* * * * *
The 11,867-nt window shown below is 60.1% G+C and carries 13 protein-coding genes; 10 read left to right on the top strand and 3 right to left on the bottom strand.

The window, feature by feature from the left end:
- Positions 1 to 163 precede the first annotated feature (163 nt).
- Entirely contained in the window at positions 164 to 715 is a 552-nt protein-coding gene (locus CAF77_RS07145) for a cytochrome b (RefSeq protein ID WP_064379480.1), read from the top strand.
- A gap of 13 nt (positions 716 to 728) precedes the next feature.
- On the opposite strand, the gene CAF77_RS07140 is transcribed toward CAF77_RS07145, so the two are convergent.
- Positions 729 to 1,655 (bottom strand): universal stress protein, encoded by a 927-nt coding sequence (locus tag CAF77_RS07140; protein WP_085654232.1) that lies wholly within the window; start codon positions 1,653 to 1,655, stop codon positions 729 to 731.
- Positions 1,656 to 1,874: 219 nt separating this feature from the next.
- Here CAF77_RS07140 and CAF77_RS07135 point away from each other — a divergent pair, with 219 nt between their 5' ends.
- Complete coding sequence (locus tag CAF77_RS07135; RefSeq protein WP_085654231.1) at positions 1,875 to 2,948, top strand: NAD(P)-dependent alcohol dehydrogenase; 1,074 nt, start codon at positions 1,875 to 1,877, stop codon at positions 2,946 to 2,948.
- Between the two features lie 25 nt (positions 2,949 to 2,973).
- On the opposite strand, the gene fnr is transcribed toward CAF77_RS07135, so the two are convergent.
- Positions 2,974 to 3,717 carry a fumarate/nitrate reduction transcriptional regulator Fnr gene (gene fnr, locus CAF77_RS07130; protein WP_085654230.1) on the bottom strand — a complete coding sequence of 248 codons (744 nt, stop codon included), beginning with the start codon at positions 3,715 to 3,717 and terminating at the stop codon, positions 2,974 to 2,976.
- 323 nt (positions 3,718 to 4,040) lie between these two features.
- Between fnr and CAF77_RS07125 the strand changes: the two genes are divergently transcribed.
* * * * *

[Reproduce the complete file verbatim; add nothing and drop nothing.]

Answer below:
The 11,867-nt window shown below is 60.1% G+C and carries 13 protein-coding genes; 10 read left to right on the top strand and 3 right to left on the bottom strand.

The window, feature by feature from the left end:
- Positions 1 to 163 precede the first annotated feature (163 nt).
- Entirely contained in the window at positions 164 to 715 is a 552-nt protein-coding gene (locus CAF77_RS07145) for a cytochrome b (RefSeq protein ID WP_064379480.1), read from the top strand.
- A gap of 13 nt (positions 716 to 728) precedes the next feature.
- On the opposite strand, the gene CAF77_RS07140 is transcribed toward CAF77_RS07145, so the two are convergent.
- Positions 729 to 1,655 (bottom strand): universal stress protein, encoded by a 927-nt coding sequence (locus tag CAF77_RS07140; protein WP_085654232.1) that lies wholly within the window; start codon positions 1,653 to 1,655, stop codon positions 729 to 731.
- Positions 1,656 to 1,874: 219 nt separating this feature from the next.
- Here CAF77_RS07140 and CAF77_RS07135 point away from each other — a divergent pair, with 219 nt between their 5' ends.
- Complete coding sequence (locus tag CAF77_RS07135; RefSeq protein WP_085654231.1) at positions 1,875 to 2,948, top strand: NAD(P)-dependent alcohol dehydrogenase; 1,074 nt, start codon at positions 1,875 to 1,877, stop codon at positions 2,946 to 2,948.
- Between the two features lie 25 nt (positions 2,949 to 2,973).
- On the opposite strand, the gene fnr is transcribed toward CAF77_RS07135, so the two are convergent.
- Positions 2,974 to 3,717 carry a fumarate/nitrate reduction transcriptional regulator Fnr gene (gene fnr, locus CAF77_RS07130; protein WP_085654230.1) on the bottom strand — a complete coding sequence of 248 codons (744 nt, stop codon included), beginning with the start codon at positions 3,715 to 3,717 and terminating at the stop codon, positions 2,974 to 2,976.
- 323 nt (positions 3,718 to 4,040) lie between these two features.
- Between fnr and CAF77_RS07125 the strand changes: the two genes are divergently transcribed.